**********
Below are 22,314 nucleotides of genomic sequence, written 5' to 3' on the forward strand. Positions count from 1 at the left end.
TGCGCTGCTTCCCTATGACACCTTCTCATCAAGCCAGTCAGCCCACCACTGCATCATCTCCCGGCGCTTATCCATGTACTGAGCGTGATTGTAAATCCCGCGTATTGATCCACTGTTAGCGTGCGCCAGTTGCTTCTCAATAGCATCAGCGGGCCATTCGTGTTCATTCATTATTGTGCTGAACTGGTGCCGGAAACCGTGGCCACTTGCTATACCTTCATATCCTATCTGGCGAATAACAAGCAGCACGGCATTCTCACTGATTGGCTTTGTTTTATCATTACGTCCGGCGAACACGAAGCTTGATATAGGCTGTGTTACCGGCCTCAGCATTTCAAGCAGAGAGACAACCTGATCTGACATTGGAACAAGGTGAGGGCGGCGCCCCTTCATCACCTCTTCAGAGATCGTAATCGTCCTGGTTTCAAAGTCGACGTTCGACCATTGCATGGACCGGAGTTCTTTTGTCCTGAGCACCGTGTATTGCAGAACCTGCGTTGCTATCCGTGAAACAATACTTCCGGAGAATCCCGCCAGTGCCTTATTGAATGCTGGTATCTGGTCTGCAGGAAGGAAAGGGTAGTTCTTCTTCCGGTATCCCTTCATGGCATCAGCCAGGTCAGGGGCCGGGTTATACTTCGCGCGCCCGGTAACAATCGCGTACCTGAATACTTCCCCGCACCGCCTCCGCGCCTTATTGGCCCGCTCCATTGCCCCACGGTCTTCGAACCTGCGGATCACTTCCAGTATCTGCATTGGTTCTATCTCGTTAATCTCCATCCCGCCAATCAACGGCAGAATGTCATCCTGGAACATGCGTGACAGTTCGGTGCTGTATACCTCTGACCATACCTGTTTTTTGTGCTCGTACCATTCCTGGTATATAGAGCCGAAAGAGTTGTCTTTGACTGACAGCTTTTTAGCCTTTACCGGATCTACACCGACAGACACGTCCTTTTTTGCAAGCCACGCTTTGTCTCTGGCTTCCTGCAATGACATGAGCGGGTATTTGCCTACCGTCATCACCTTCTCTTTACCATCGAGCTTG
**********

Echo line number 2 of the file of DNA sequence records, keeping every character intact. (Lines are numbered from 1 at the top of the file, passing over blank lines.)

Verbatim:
TGCGCTGCTTCCCTATGACACCTTCTCATCAAGCCAGTCAGCCCACCACTGCATCATCTCCCGGCGCTTATCCATGTACTGAGCGTGATTGTAAATCCCGCGTATTGATCCACTGTTAGCGTGCGCCAGTTGCTTCTCAATAGCATCAGCGGGCCATTCGTGTTCATTCATTATTGTGCTGAACTGGTGCCGGAAACCGTGGCCACTTGCTATACCTTCATATCCTATCTGGCGAATAACAAGCAGCACGGCATTCTCACTGATTGGCTTTGTTTTATCATTACGTCCGGCGAACACGAAGCTTGATATAGGCTGTGTTACCGGCCTCAGCATTTCAAGCAGAGAGACAACCTGATCTGACATTGGAACAAGGTGAGGGCGGCGCCCCTTCATCACCTCTTCAGAGATCGTAATCGTCCTGGTTTCAAAGTCGACGTTCGACCATTGCATGGACCGGAGTTCTTTTGTCCTGAGCACCGTGTATTGCAGAACCTGCGTTGCTATCCGTGAAACAATACTTCCGGAGAATCCCGCCAGTGCCTTATTGAATGCTGGTATCTGGTCTGCAGGAAGGAAAGGGTAGTTCTTCTTCCGGTATCCCTTCATGGCATCAGCCAGGTCAGGGGCCGGGTTATACTTCGCGCGCCCGGTAACAATCGCGTACCTGAATACTTCCCCGCACCGCCTCCGCGCCTTATTGGCCCGCTCCATTGCCCCACGGTCTTCGAACCTGCGGATCACTTCCAGTATCTGCATTGGTTCTATCTCGTTAATCTCCATCCCGCCAATCAACGGCAGAATGTCATCCTGGAACATGCGTGACAGTTCGGTGCTGTATACCTCTGACCATACCTGTTTTTTGTGCTCGTACCATTCCTGGTATATAGAGCCGAAAGAGTTGTCTTTGACTGACAGCTTTTTAGCCTTTACCGGATCTACACCGACAGACACGTCCTTTTTTGCAAGCCACGCTTTGTCTCTGGCTTCCTGCAATGACATGAGCGGGTATTTGCCTACCGTCATCACCTTCTCTTTACCATCGAGCTTG